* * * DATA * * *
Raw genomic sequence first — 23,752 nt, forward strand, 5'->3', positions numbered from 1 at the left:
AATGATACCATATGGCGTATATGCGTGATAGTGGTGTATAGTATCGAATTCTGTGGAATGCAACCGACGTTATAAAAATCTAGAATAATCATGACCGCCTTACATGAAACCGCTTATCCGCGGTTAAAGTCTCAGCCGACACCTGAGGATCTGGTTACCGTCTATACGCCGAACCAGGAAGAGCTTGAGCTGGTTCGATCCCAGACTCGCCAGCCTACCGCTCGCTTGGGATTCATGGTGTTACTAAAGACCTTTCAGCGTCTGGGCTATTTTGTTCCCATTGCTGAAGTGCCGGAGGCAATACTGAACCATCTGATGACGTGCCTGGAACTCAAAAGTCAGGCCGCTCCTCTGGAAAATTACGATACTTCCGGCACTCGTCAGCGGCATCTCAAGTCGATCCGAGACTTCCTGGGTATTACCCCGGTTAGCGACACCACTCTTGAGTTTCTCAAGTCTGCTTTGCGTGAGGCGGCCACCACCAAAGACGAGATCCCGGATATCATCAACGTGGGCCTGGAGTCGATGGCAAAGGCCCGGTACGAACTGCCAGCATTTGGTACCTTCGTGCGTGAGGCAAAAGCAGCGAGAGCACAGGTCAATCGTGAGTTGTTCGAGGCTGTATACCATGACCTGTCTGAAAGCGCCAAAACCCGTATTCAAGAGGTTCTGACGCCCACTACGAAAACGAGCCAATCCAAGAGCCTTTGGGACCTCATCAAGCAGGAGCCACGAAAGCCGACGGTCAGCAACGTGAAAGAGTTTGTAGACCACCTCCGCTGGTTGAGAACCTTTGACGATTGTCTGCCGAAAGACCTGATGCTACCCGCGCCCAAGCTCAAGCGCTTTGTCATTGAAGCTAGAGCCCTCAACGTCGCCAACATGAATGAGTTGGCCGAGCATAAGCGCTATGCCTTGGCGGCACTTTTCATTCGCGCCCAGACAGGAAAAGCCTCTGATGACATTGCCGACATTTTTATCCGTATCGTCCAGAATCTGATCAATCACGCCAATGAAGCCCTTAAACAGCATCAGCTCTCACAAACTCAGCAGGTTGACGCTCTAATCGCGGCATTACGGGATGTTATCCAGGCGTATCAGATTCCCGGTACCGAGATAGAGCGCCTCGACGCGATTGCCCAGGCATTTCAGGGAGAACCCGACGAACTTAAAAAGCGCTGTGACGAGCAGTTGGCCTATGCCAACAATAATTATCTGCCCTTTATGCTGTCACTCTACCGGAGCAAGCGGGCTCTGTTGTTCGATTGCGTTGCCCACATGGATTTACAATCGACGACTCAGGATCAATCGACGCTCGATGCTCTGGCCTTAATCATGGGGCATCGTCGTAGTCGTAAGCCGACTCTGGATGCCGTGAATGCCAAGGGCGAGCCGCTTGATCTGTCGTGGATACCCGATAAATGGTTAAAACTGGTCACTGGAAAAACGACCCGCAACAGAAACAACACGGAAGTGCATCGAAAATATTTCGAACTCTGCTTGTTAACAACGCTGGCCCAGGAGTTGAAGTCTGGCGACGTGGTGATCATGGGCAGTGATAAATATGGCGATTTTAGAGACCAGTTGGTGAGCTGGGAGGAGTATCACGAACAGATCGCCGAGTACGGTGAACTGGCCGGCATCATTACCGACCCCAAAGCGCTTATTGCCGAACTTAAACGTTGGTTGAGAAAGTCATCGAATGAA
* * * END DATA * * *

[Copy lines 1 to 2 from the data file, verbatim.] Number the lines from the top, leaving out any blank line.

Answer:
Raw genomic sequence first — 23,752 nt, forward strand, 5'->3', positions numbered from 1 at the left:
AATGATACCATATGGCGTATATGCGTGATAGTGGTGTATAGTATCGAATTCTGTGGAATGCAACCGACGTTATAAAAATCTAGAATAATCATGACCGCCTTACATGAAACCGCTTATCCGCGGTTAAAGTCTCAGCCGACACCTGAGGATCTGGTTACCGTCTATACGCCGAACCAGGAAGAGCTTGAGCTGGTTCGATCCCAGACTCGCCAGCCTACCGCTCGCTTGGGATTCATGGTGTTACTAAAGACCTTTCAGCGTCTGGGCTATTTTGTTCCCATTGCTGAAGTGCCGGAGGCAATACTGAACCATCTGATGACGTGCCTGGAACTCAAAAGTCAGGCCGCTCCTCTGGAAAATTACGATACTTCCGGCACTCGTCAGCGGCATCTCAAGTCGATCCGAGACTTCCTGGGTATTACCCCGGTTAGCGACACCACTCTTGAGTTTCTCAAGTCTGCTTTGCGTGAGGCGGCCACCACCAAAGACGAGATCCCGGATATCATCAACGTGGGCCTGGAGTCGATGGCAAAGGCCCGGTACGAACTGCCAGCATTTGGTACCTTCGTGCGTGAGGCAAAAGCAGCGAGAGCACAGGTCAATCGTGAGTTGTTCGAGGCTGTATACCATGACCTGTCTGAAAGCGCCAAAACCCGTATTCAAGAGGTTCTGACGCCCACTACGAAAACGAGCCAATCCAAGAGCCTTTGGGACCTCATCAAGCAGGAGCCACGAAAGCCGACGGTCAGCAACGTGAAAGAGTTTGTAGACCACCTCCGCTGGTTGAGAACCTTTGACGATTGTCTGCCGAAAGACCTGATGCTACCCGCGCCCAAGCTCAAGCGCTTTGTCATTGAAGCTAGAGCCCTCAACGTCGCCAACATGAATGAGTTGGCCGAGCATAAGCGCTATGCCTTGGCGGCACTTTTCATTCGCGCCCAGACAGGAAAAGCCTCTGATGACATTGCCGACATTTTTATCCGTATCGTCCAGAATCTGATCAATCACGCCAATGAAGCCCTTAAACAGCATCAGCTCTCACAAACTCAGCAGGTTGACGCTCTAATCGCGGCATTACGGGATGTTATCCAGGCGTATCAGATTCCCGGTACCGAGATAGAGCGCCTCGACGCGATTGCCCAGGCATTTCAGGGAGAACCCGACGAACTTAAAAAGCGCTGTGACGAGCAGTTGGCCTATGCCAACAATAATTATCTGCCCTTTATGCTGTCACTCTACCGGAGCAAGCGGGCTCTGTTGTTCGATTGCGTTGCCCACATGGATTTACAATCGACGACTCAGGATCAATCGACGCTCGATGCTCTGGCCTTAATCATGGGGCATCGTCGTAGTCGTAAGCCGACTCTGGATGCCGTGAATGCCAAGGGCGAGCCGCTTGATCTGTCGTGGATACCCGATAAATGGTTAAAACTGGTCACTGGAAAAACGACCCGCAACAGAAACAACACGGAAGTGCATCGAAAATATTTCGAACTCTGCTTGTTAACAACGCTGGCCCAGGAGTTGAAGTCTGGCGACGTGGTGATCATGGGCAGTGATAAATATGGCGATTTTAGAGACCAGTTGGTGAGCTGGGAGGAGTATCACGAACAGATCGCCGAGTACGGTGAACTGGCCGGCATCATTACCGACCCCAAAGCGCTTATTGCCGAACTTAAACGTTGGTTGAGAAAGTCATCGAATGAA